Zimbabwe on Friday called for the extradition of Walter Palmer, the trophy hunter from Minnesota who has gone into hiding amid a global outpouring of anger after he shot Cecil the lion.
Palmer allegedly paid $50,000 for the hunt earlier this month in which he shot the lion with a powerful bow and arrow at night, close to Hwange national park in the west of Zimbabwe.
Cecil, who had a distinctive black mane, was a popular tourist attraction at the park and was also wearing a tracking collar as part of a University of Oxford research project.
“We are appealing to the responsible authorities for (Palmer’s) extradition to Zimbabwe so that he can be made accountable for his illegal actions,” environment minister Oppah Muchinguri told reporters in Harare.
“It was too late to apprehend the foreign poacher as he had already absconded to his country of origin.”
Palmer, who is also being investigated by the US Fish and Wildlife Service over Cecil’s killing, has apologised and said he was misled by professional guide Theo Bronkhorst.
Bronkhorst, who organised the expedition, was granted bail by the Hwange court on Wednesday after being charged with “failing to prevent an illegal hunt”.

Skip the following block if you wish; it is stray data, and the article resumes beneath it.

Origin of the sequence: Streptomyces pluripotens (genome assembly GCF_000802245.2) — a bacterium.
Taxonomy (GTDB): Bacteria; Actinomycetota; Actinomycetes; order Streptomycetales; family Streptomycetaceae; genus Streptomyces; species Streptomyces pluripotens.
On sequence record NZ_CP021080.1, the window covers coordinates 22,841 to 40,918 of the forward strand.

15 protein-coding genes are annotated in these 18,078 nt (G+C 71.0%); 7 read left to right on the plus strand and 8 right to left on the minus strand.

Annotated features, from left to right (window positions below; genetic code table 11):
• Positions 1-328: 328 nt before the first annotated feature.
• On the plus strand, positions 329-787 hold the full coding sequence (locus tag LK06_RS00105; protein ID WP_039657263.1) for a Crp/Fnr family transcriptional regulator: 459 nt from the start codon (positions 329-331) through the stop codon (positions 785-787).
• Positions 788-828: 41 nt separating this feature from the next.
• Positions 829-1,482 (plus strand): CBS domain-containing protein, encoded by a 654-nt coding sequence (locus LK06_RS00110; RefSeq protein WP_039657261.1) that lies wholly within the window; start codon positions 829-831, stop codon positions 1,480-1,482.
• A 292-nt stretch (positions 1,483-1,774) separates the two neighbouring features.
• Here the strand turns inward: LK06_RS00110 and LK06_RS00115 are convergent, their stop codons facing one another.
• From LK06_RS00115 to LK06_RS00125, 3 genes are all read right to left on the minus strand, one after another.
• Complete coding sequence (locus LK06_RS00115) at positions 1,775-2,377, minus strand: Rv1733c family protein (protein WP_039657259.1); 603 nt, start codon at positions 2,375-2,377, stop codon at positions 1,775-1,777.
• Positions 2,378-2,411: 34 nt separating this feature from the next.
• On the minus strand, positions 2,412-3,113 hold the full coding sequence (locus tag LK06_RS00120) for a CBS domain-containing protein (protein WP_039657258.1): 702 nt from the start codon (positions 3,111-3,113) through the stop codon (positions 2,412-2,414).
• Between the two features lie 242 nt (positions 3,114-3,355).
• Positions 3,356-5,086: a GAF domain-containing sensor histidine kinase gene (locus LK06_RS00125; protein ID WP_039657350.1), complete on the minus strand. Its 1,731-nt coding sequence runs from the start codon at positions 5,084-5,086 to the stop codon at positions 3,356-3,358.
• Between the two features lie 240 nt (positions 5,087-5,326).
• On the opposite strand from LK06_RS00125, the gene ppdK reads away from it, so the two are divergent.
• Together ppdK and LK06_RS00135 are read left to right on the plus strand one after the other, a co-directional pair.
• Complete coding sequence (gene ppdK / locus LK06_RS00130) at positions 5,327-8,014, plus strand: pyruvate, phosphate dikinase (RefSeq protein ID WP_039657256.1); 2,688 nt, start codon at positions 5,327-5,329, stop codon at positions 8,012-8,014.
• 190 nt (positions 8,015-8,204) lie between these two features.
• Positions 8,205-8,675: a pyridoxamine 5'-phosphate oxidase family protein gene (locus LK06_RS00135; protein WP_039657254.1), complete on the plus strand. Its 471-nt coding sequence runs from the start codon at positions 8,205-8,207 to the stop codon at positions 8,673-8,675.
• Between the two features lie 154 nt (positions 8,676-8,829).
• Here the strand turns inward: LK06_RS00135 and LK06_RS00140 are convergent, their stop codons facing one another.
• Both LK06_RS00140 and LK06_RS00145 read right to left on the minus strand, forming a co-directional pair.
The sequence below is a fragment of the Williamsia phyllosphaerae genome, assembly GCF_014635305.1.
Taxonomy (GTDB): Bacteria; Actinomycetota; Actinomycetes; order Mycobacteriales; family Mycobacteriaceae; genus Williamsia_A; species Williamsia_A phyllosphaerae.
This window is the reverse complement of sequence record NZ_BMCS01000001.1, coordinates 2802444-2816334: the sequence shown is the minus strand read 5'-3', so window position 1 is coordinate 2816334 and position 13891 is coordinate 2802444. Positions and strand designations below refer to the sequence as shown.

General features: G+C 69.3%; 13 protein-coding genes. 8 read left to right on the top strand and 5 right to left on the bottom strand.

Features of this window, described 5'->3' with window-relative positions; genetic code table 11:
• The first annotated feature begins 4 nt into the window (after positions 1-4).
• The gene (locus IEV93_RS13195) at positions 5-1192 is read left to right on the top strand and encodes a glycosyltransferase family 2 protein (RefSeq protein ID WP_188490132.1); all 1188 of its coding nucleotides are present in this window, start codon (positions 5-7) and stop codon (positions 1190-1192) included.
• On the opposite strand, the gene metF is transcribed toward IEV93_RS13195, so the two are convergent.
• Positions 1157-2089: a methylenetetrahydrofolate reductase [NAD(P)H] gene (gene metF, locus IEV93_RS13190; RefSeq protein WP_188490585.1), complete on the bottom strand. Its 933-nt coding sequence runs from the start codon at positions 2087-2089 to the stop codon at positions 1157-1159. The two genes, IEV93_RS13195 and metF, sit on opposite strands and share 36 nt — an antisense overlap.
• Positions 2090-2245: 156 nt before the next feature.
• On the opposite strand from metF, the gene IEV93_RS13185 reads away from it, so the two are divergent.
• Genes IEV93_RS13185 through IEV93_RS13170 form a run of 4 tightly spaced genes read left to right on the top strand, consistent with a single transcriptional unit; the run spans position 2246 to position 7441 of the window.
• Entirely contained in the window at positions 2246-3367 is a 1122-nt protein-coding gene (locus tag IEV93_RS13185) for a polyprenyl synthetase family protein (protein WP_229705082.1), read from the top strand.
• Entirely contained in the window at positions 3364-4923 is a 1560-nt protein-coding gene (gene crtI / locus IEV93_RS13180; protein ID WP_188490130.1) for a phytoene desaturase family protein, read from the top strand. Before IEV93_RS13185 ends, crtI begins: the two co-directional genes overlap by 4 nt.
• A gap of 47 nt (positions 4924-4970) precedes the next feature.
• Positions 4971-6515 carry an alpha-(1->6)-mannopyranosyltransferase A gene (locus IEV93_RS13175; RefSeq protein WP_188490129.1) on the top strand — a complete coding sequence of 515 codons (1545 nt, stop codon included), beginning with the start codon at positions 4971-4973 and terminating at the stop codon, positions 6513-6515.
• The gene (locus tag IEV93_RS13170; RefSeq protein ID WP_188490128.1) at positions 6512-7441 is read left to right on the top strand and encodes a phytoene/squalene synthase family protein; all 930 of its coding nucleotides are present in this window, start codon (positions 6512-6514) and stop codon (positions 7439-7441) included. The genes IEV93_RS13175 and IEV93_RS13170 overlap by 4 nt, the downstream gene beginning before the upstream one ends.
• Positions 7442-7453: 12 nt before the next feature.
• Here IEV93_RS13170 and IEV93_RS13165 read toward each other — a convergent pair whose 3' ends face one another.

Muchinguri gave a political spin to Cecil’s death.
“Palmer, being an American citizen, had a well-orchestrated agenda which would tarnish the image of Zimbabwe and further strain the relation between Zimbabwe and the United States,” she alleged.
The US imposed sanctions including travel bans and asset freezes on long-ruling President Robert Mugabe and members of his inner circle after 2002 elections which western observers said were rigged.
Muchinguri said that Palmer, Bronkhorst and the landowner were guilty of illegally “poaching” the lion, which was allegedly lured out of the national park with an elephant carcass.
She said Cecil was “an iconic attraction… which we had successfully managed to look after both in terms of conservation and protection from a cub to a fully-grown lion of 13 years.”